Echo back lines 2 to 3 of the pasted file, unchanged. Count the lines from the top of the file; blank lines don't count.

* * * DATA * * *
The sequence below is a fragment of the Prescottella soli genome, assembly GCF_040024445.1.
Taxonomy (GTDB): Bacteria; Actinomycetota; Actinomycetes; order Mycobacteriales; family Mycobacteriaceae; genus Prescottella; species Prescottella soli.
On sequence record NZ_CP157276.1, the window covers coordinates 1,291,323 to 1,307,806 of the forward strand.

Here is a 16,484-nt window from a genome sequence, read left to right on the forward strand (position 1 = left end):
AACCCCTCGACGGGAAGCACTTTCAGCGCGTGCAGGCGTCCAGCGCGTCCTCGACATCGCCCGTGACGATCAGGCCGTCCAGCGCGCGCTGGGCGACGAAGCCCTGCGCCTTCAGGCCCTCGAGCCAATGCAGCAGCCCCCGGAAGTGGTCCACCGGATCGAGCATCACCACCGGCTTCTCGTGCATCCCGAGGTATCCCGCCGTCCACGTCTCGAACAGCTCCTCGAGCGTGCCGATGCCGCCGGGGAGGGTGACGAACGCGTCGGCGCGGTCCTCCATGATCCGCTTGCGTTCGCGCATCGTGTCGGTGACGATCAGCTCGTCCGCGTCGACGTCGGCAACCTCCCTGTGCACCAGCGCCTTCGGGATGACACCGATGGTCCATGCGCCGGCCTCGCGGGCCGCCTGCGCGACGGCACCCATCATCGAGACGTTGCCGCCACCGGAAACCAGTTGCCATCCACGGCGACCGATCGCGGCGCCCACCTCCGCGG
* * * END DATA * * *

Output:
Taxonomy (GTDB): Bacteria; Actinomycetota; Actinomycetes; order Mycobacteriales; family Mycobacteriaceae; genus Prescottella; species Prescottella soli.
On sequence record NZ_CP157276.1, the window covers coordinates 1,291,323 to 1,307,806 of the forward strand.